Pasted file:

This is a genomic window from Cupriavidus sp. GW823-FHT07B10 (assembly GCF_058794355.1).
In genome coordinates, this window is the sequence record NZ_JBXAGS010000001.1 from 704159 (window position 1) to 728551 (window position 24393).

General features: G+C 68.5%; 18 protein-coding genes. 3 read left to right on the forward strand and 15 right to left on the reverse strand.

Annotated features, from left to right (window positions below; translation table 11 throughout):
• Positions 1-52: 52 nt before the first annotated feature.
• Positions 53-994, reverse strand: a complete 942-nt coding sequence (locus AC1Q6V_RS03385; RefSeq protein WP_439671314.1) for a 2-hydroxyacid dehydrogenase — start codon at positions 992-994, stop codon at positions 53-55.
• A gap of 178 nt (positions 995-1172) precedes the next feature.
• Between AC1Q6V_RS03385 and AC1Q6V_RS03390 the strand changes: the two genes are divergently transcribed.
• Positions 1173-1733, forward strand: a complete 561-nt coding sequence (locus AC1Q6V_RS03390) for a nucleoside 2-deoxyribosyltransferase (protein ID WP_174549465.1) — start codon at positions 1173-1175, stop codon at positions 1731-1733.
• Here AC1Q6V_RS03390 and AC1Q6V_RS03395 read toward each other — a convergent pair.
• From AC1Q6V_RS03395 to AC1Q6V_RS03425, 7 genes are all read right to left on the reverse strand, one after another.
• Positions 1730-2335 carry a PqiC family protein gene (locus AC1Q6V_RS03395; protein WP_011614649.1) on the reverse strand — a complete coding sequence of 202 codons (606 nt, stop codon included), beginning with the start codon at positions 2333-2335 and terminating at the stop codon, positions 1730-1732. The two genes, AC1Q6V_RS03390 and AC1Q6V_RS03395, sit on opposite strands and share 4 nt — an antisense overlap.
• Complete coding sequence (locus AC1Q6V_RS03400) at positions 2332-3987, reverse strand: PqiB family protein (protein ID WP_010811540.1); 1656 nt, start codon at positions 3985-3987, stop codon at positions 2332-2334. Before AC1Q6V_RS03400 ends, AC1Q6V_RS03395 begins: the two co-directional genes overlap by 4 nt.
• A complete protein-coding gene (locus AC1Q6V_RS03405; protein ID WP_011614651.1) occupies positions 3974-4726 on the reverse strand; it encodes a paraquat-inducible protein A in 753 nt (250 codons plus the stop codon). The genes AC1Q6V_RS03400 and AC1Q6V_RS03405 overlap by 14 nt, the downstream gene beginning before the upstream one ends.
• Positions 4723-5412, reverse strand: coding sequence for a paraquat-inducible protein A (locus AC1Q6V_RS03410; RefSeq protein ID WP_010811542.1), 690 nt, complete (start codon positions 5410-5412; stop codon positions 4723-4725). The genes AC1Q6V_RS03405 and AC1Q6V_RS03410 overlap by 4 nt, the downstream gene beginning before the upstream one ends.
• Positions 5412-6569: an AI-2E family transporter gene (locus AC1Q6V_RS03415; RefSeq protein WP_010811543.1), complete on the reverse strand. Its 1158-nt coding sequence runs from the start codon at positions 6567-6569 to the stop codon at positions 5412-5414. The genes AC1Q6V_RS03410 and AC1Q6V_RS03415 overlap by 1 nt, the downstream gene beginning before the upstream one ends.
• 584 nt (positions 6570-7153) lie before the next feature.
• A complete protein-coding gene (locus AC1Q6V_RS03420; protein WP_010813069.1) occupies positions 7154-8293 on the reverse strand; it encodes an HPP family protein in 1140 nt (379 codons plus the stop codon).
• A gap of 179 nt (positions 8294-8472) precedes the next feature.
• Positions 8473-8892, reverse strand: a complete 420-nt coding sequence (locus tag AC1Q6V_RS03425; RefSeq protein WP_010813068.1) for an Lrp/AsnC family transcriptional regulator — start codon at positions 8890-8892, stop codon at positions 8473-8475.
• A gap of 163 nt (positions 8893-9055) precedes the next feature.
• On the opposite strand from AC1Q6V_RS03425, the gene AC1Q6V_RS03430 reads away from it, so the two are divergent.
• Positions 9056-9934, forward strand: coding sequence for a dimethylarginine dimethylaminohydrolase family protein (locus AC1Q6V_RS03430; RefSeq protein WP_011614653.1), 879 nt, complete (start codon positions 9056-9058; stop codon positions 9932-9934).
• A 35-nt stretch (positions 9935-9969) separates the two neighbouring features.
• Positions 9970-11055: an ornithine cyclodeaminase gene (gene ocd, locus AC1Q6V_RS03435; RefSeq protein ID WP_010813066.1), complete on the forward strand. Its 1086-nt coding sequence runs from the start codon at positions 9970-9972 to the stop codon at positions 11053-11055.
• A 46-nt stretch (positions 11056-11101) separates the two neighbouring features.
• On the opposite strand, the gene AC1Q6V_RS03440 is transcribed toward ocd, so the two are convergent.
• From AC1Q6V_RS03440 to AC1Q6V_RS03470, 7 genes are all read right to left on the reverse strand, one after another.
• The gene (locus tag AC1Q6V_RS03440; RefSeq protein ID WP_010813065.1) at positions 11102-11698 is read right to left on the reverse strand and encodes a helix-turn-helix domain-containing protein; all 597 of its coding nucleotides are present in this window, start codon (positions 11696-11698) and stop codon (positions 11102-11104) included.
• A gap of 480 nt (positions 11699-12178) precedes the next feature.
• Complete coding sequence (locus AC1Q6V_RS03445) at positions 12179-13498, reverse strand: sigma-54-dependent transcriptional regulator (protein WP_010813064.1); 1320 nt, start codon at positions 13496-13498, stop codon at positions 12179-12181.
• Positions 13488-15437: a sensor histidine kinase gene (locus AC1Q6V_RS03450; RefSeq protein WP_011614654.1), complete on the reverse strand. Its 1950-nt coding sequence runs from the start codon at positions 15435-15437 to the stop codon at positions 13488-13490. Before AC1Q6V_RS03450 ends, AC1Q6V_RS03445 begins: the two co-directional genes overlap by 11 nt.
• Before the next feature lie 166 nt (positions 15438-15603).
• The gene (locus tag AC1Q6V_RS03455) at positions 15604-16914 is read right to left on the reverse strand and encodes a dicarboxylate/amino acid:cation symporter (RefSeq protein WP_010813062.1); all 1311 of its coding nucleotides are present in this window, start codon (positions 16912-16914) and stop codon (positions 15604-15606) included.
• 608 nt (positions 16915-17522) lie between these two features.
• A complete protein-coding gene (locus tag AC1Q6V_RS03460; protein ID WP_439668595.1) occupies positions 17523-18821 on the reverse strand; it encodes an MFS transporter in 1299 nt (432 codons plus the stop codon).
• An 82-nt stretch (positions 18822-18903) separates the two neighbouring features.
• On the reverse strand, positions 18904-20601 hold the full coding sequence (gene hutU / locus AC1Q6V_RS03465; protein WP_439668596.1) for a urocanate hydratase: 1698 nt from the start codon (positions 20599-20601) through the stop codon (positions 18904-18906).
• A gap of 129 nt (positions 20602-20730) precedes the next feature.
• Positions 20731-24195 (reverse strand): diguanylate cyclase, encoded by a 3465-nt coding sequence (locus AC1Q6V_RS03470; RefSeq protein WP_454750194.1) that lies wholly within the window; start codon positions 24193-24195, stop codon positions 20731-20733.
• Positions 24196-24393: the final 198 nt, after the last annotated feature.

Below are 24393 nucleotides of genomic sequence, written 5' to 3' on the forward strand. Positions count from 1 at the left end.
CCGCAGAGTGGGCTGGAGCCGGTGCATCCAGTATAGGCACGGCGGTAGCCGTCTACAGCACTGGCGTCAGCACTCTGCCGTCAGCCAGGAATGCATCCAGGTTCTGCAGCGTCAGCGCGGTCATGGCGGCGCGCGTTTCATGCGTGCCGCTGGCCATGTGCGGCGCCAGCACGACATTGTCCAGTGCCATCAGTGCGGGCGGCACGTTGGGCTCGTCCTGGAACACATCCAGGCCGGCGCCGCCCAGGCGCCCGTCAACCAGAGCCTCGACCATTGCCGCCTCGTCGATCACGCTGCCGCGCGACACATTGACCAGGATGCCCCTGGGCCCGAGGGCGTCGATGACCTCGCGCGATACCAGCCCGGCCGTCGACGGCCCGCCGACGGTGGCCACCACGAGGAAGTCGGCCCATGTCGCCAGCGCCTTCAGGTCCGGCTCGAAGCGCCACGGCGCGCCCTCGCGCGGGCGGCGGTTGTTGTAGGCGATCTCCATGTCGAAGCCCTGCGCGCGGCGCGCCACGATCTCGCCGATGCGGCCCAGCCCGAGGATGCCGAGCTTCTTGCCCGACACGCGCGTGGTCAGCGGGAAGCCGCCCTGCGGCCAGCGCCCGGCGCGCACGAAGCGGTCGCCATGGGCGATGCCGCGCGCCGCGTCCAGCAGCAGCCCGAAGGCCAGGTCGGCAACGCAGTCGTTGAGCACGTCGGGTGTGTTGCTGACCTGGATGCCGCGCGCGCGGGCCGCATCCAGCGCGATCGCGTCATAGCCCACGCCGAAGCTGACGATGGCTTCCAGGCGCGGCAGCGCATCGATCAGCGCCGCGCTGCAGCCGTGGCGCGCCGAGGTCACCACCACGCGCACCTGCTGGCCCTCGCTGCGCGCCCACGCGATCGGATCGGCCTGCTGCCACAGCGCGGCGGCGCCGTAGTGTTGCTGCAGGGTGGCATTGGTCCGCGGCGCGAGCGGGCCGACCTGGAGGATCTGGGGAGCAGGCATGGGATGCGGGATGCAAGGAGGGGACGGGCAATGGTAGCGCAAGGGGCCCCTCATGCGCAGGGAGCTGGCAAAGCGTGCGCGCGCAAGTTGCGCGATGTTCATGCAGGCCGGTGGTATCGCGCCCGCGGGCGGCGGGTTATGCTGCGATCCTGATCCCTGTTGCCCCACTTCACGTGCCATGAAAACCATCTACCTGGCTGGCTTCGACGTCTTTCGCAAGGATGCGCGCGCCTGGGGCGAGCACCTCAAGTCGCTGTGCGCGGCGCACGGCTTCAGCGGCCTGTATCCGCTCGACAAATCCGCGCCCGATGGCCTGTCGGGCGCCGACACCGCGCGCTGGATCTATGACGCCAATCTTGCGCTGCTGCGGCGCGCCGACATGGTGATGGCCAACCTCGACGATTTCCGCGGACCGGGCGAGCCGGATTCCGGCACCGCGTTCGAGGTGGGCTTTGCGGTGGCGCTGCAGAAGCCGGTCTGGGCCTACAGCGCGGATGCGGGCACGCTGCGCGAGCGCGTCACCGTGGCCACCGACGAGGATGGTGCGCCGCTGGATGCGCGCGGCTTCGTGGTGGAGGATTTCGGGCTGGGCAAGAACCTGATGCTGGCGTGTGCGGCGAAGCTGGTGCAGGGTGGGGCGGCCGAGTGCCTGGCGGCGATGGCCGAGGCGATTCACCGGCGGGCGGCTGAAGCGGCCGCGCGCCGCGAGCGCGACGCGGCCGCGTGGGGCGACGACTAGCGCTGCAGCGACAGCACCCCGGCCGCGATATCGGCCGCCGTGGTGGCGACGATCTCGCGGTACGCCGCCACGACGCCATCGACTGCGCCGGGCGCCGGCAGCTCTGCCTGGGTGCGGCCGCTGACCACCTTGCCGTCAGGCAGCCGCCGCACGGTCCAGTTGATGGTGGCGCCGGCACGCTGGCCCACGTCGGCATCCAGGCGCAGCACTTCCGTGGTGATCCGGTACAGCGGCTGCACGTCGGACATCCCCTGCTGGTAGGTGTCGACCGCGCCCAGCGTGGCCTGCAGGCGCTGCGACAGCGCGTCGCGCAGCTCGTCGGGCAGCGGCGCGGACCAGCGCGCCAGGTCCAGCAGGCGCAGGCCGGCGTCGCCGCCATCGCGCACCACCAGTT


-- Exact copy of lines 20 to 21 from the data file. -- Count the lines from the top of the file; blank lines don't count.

• Positions 8473-8892, reverse strand: a complete 420-nt coding sequence (locus tag AC1Q6V_RS03425; RefSeq protein WP_010813068.1) for an Lrp/AsnC family transcriptional regulator — start codon at positions 8890-8892, stop codon at positions 8473-8475.
• A gap of 163 nt (positions 8893-9055) precedes the next feature.